By Bongani Ndlovu Chronicle Correspondent
Radio stations in Zimbabwe are not implementing the 75 percent local content requirement on all music they play as mandated by the law, the Broadcasting Authority of Zimbabwe (BAZ) admitted yesterday.
BAZ insists it has not been capacitated to monitor compliance. Only the ZBC’s Radio Zimbabwe and National FM have been found to be complying with the law, BAZ chief executive officer Obert Muganyura said. As Muganyura spoke, across the Limpopo, the South African Broadcasting Cooperation (SABC) announced on Wednesday that their 18 radio stations would broadcast 90 percent local content with immediate effect.
Back home, a majority of the country six national radio stations are playing mainly foreign content. The former Information, Media and Broadcasting Services Minister Professor Jonathan Moyo was assailed when he pushed through the 75 percent local content requirement, although he is now credited with spurring the rise of the “Urban Grooves/ZimDancehall” sound.
Now, Zimbabweans can choose from ZBC’s Spot FM, Power FM, Radio Zimbabwe and National FM; two commercial radio stations Star FM and ZiFM as well as two local radio stations Diamond FM in Mutare and YA FM in Zvishavane. The Broadcasting Services Act of 2000 imposes a 75 percent local content clause. The rest can be any other.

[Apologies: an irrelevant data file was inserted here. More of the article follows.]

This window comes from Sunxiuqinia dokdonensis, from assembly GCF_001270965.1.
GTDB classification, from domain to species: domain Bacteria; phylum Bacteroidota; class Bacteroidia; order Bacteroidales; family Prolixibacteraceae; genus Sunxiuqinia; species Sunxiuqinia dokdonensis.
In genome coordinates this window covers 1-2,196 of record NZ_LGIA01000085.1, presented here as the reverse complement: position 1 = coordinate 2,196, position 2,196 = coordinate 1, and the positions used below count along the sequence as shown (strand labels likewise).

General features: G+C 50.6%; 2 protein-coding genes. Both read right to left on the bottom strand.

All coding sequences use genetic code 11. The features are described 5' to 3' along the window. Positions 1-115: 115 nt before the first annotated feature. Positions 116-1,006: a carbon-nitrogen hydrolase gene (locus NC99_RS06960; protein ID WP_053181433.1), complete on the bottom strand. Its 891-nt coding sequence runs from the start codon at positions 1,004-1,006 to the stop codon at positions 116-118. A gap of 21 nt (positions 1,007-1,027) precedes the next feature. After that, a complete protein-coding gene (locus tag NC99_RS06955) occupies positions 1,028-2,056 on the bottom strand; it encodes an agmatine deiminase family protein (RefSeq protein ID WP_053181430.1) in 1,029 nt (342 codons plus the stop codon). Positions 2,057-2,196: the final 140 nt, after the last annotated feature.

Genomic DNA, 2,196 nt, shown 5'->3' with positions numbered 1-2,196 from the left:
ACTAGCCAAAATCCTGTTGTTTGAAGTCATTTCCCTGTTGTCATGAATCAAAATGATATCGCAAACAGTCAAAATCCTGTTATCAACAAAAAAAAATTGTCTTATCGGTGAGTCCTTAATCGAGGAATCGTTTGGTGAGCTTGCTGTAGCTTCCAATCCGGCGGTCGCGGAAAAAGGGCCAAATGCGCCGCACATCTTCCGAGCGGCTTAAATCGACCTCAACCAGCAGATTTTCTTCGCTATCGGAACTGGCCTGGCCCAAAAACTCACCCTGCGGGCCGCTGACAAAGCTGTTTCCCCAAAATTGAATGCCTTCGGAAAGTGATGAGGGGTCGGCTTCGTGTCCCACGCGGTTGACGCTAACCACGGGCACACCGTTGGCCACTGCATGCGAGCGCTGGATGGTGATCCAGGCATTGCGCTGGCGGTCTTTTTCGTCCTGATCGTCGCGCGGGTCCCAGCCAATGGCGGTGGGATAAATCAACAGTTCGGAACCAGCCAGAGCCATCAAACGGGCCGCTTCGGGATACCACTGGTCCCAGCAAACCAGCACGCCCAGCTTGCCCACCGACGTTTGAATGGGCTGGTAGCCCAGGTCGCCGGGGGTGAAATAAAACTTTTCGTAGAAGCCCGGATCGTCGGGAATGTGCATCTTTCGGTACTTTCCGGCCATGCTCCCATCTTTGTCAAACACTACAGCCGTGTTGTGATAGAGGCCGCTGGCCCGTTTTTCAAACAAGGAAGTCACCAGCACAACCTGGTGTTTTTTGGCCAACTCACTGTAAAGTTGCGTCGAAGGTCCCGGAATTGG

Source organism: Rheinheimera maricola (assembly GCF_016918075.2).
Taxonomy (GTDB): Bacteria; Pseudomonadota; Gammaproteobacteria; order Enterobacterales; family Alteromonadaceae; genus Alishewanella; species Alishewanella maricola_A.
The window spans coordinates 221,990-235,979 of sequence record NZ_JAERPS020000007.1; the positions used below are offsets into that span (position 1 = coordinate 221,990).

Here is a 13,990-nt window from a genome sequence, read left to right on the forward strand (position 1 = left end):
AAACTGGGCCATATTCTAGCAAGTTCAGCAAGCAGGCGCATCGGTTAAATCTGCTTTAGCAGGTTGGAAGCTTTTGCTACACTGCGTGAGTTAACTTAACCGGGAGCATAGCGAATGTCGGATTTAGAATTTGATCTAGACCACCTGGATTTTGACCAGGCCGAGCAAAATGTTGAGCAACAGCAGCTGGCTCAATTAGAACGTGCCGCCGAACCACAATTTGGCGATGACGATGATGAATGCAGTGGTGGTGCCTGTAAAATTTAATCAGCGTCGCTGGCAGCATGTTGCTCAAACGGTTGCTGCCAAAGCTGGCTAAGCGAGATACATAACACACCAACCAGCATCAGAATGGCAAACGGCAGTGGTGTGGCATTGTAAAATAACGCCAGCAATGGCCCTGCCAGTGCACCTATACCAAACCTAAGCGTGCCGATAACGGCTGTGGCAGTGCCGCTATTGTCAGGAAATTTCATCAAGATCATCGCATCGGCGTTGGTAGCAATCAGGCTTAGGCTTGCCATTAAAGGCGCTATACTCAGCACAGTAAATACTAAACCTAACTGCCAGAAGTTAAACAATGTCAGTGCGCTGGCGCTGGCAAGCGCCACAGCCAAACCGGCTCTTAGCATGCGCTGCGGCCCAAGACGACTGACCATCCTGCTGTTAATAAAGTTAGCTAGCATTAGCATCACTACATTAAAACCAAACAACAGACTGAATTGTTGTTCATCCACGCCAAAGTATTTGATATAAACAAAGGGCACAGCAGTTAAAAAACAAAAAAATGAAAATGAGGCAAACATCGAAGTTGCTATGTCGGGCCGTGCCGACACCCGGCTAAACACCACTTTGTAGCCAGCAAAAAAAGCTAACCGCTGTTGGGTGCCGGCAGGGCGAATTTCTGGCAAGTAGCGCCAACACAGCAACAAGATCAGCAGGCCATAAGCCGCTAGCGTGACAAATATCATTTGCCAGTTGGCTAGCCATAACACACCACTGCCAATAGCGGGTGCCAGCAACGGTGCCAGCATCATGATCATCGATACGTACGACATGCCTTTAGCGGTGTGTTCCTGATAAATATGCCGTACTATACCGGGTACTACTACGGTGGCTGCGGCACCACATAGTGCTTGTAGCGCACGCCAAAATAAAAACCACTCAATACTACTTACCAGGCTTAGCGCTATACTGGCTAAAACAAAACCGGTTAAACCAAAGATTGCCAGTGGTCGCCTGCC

“Apart from Radio Zimbabwe and National FM, all of the radio stations are at varying degrees of noncompliance.,” said Muganyura.
“The law is the law and should be complied with and it’s a question of BAZ enforcing the law.
“We’re acquiring monitoring equipment through the digitalisation project currently underway. This will enable us to accurately measure the extent to which the radio stations are complying with the law. “If there’s any aspect of noncompliance, then those broadcasters will be penalised.”
The law imposes monetary penalties for non-compliance, but Muganyura says noone has been penalised to date. “There has been a challenge in the implementation of the monetary penalties because we don’t have the equipment. When that is fixed, then we can crack the whip on the noncompliant radio stations as we’ll have the data from the machines,” he told The Chronicle.
Comfort Mbofana, the general manager of the Zimpapers owned Star FM said the commercial station was always in touch with BAZ officials with regards to their conformity.
“From our interactions with BAZ, we’re quite within the law. We submit our log of the songs we play to them on a quarterly basis and they’ve not said anything,” said Mbofana. He said as a radio station, they contributed immensely to the rise of ZimDancehall.
“What has really shone for us is the rise of Zim Dancehall and as Star FM we’ve championed the rise of the genre and in that regard we can be seen by to have been compliant,” he added.
Source : The Chronicle. Zimbabwe